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The 4Cs of diamond quality is the universal method for assessing the quality of any diamond, anywhere in the world.
DIAMOND COLOR (View Chart)
The color evaluation of most gem-quality diamonds is based on the absence of color. A chemically pure and structurally perfect diamond has no hue, like a drop of pure water, and consequently, a higher value. D-to-Z color-grading system measures the degree of colorlessness by comparing a stone under controlled lighting and precise viewing conditions to master stones of established color value. D-to-Z color-grading scale is the industry's most widely accepted grading system. The scale begins with the letter D, representing colorless, and continues, with increasing presence of color, to the letter Z. Many of these color distinctions are so subtle that they are invisible to the untrained eye; however, these distinctions make a very big difference in diamond quality and price.
DIAMOND CLARITY (View Chart)
Natural diamonds are the result of carbon exposed to tremendous heat and pressure deep in the earth. This process can result in a variety of internal characteristics called 'inclusions' and external characteristics called 'blemishes.' While no diamond is perfectly pure, the closer it comes, the higher its value. The clarity scale has 6 categories, some of which are divided into a total of 11 specific grades. Many inclusions and blemishes are too tiny to be seen by anyone other than a trained diamond grader. To the naked eye, a VS1 and an SI2 diamond may look exactly the same, but these diamonds are quite different in terms of overall quality.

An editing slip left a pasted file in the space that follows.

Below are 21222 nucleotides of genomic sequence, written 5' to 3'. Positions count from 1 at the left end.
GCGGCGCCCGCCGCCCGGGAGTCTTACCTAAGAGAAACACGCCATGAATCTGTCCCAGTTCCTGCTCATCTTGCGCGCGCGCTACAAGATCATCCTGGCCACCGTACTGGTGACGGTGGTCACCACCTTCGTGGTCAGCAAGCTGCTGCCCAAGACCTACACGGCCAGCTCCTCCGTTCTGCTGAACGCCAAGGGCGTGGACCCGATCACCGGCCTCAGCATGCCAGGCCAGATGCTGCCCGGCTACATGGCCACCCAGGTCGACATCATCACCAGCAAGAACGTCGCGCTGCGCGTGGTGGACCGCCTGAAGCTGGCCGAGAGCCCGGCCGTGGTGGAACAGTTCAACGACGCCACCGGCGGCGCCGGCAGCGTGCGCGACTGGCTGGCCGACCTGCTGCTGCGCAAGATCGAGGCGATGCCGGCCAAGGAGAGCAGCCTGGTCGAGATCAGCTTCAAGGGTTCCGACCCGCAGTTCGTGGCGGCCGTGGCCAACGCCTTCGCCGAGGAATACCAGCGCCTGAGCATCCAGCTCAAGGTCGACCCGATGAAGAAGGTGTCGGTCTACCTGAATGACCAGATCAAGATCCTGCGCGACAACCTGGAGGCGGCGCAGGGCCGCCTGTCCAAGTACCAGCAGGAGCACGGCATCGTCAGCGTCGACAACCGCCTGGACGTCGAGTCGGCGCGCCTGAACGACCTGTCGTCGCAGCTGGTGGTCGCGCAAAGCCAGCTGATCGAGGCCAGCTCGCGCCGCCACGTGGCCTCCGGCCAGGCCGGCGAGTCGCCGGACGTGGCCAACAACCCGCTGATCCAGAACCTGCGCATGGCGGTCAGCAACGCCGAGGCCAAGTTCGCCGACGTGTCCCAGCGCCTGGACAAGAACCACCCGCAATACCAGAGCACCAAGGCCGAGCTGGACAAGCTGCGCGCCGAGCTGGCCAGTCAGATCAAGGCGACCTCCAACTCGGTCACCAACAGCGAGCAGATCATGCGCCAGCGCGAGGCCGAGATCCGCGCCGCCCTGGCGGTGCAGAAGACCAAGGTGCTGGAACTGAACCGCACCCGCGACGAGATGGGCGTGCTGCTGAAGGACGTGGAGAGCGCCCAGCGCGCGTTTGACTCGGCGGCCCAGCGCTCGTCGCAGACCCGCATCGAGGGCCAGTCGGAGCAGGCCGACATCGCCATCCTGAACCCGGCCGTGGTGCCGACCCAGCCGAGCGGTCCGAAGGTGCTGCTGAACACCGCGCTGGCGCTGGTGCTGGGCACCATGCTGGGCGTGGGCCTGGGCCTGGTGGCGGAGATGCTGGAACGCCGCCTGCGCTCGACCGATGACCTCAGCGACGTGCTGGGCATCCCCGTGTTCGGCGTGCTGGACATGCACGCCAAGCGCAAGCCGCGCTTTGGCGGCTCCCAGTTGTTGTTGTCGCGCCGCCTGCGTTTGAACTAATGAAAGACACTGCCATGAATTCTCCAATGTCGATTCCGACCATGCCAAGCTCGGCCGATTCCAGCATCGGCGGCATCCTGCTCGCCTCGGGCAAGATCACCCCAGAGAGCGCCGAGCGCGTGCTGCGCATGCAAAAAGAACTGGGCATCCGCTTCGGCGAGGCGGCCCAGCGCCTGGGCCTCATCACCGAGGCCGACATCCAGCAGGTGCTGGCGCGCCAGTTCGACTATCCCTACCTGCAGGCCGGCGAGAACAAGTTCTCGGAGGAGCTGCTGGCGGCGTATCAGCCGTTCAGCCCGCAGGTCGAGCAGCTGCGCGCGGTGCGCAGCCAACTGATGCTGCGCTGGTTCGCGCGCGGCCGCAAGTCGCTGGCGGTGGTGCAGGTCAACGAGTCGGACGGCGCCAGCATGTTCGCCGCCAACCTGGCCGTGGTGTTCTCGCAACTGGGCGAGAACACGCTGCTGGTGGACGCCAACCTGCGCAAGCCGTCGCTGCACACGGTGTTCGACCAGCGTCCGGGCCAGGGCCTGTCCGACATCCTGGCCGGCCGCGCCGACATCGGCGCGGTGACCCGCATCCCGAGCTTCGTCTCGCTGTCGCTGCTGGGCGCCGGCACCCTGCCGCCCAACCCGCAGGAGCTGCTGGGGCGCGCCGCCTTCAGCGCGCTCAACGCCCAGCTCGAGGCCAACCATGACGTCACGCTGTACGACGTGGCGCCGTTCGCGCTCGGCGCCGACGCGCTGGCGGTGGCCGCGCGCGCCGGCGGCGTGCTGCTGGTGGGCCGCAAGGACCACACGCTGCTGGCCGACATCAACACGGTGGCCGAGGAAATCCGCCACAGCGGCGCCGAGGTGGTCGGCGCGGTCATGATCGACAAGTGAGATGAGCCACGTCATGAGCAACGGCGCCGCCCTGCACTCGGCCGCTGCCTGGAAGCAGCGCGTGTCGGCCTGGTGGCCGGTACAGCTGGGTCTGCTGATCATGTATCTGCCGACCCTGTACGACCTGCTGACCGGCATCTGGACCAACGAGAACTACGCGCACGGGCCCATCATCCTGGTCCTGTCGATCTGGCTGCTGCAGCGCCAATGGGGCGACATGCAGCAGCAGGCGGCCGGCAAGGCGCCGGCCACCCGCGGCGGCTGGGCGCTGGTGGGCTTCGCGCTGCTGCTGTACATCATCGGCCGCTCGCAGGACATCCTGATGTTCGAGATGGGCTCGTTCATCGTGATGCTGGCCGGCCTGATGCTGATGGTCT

DIAMOND CUT (View Chart)
Diamonds are renowned for their ability to transmit light and sparkle so intensely. We often think of a diamond's cut as shape, round, emerald, pear, but a diamond's cut grade is really about how well a diamond's facets interact with light. Precise artistry and workmanship are required to fashion a stone so its proportions, symmetry, and polish deliver the magnificent return of light only possible in a diamond. The quality of the cut is crucial to the diamond's final beauty and value.
Diamond carat weight is the measurement of how much a diamond weighs. A metric "carat" is defined as 200 milligrams. This allows very precise measurements to the hundredth decimal place. The diamond price increases with carat weight, because larger diamonds are rarer and more desirable. But two diamonds of equal carat weight can have very different values and prices - depending on three other factors within the 4Cs: Clarity, Color, and Cut. It's important to remember that a diamond's value is determined using all of the 4Cs, not just carat weight.
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